Wednesday, April 20, 2011

Let's Go to the Videotape

In the past couple of weeks I have seen some really well-done documentaries and a concert video I think you should seek.

'Everyone Stares: The Police Inside Out' was put together by drummer Stewart Copeland and is completely based on footage he shot from his own Super-8 camera from 1978 through the band's demise. It's pretty interesting to see the juxtaposition of a hungry but happy trio in fleabag hotels and clunky cars, seemingly, one minute, and in a state-of-the-art studio at an exotic locale with the world on a string the next. Copeland's narration is humorous and insightful, particularly as things are falling apart. This is a must watch for Police fans, although the 2006 Sundance Film Festival entry has been around long enough that I assume many admirers have already seen it. If you have Showtime, you may still be able to catch it there. That's where I saw it.

My obsession with all things Michael Nesmith continues. 'Live at the Britt' chronicles his complete performance at the Britt Festival's 30th anniversary show back in 1992. The trip to Jacksonville, Oregon, would have been totally worth it. First and foremost, Nesmith's old friend and pedal-steel aficionado "Red" Rhodes is in his backing band. The rest of the fellas, however, I don't know at all, and the bad hair and their new-age percussion added little to the experience. I wish it could have been "Red" and Michael alone like on my favorite album of his, "And the Hits Just Keep on Comin.'' That leads me to the shows bright spot. We get a couple of songs back to back from that great LP. In fact, most of the first half of the show are songs from his early '70s solo albums, with a Monkees classic thrown in for good measure. There's a quick ode to 'Elephant Parts' before he performs some "new" songs that I have to admit I don't know. The show ends with "Rio" and a Nesmith-only encore of "Different Drum." The picture quality has a bit of a "video" feel, but the sound more than makes up for the amateurish look.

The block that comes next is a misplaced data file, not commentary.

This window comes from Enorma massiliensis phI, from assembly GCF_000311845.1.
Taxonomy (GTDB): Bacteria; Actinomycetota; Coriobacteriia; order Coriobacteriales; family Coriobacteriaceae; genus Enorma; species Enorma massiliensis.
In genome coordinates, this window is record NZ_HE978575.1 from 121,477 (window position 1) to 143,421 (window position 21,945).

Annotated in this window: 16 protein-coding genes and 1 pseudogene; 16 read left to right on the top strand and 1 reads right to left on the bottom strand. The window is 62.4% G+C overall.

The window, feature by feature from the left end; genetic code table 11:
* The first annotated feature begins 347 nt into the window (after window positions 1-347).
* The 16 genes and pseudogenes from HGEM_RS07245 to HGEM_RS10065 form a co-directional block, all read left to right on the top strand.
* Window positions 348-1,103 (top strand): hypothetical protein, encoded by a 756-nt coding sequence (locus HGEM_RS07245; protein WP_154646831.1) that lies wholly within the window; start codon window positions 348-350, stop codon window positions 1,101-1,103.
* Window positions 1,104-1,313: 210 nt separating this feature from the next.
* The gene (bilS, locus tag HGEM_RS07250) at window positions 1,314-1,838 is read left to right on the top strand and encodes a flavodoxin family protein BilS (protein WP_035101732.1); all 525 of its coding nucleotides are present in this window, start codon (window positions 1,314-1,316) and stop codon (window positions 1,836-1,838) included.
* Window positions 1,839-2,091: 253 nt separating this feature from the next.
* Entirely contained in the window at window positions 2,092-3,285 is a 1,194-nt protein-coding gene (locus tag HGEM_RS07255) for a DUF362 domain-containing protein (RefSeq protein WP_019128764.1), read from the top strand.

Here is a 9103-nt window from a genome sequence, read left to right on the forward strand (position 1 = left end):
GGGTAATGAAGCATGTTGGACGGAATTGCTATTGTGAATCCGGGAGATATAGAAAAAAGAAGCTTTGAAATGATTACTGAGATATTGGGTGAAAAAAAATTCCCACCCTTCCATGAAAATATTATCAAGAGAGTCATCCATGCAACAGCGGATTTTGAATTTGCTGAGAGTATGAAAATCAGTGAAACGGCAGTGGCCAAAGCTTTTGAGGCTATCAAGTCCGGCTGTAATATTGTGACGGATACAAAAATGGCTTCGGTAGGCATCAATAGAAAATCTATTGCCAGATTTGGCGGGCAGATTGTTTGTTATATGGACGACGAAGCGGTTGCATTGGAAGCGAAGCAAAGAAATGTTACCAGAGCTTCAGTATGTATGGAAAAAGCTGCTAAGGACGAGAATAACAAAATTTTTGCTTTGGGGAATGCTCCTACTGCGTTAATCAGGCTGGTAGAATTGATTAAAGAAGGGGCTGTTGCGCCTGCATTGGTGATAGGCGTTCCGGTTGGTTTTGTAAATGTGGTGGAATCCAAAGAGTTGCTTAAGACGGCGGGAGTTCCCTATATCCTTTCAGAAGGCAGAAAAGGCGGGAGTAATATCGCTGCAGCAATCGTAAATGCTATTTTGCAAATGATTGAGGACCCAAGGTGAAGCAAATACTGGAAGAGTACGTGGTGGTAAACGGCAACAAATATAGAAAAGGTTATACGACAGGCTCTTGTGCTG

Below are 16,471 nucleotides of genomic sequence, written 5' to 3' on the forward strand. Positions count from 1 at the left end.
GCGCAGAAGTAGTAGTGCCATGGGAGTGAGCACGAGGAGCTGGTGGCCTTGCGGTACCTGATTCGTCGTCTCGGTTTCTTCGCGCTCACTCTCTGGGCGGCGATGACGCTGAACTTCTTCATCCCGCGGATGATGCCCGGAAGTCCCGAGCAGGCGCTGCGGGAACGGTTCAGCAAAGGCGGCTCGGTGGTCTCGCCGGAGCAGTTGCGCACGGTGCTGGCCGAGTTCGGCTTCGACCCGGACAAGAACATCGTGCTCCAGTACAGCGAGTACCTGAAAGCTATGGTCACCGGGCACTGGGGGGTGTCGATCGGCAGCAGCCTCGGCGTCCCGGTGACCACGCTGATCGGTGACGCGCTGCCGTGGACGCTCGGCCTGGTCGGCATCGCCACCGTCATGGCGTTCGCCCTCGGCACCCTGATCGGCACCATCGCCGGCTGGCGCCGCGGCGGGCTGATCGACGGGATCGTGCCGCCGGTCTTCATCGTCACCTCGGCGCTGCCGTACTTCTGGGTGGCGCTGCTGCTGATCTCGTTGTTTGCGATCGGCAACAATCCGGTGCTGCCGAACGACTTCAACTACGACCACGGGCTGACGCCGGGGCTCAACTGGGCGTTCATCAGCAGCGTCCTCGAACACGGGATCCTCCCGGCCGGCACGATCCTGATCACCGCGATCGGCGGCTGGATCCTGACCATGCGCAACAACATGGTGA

The rave reviews of Mike Watt's latest project has me on a Minutemen and fIREHOSE kick. That's cool when you consider Watt's new album was inspired by his old band after he listened to them for the first time in years. This documentary, 'We Jam Econo - The Story of the Minutemen,' and his participation in it was really what started Watt on this path. So, Watt is jamming econo again, and we are listening to his stuff again. There is some great footage from a band that ended tragically and way too soon. This is the most well done of the lot. Check out the trailer below... then pull out your old copy of 'Double Nickels on the Dime.'

No comments: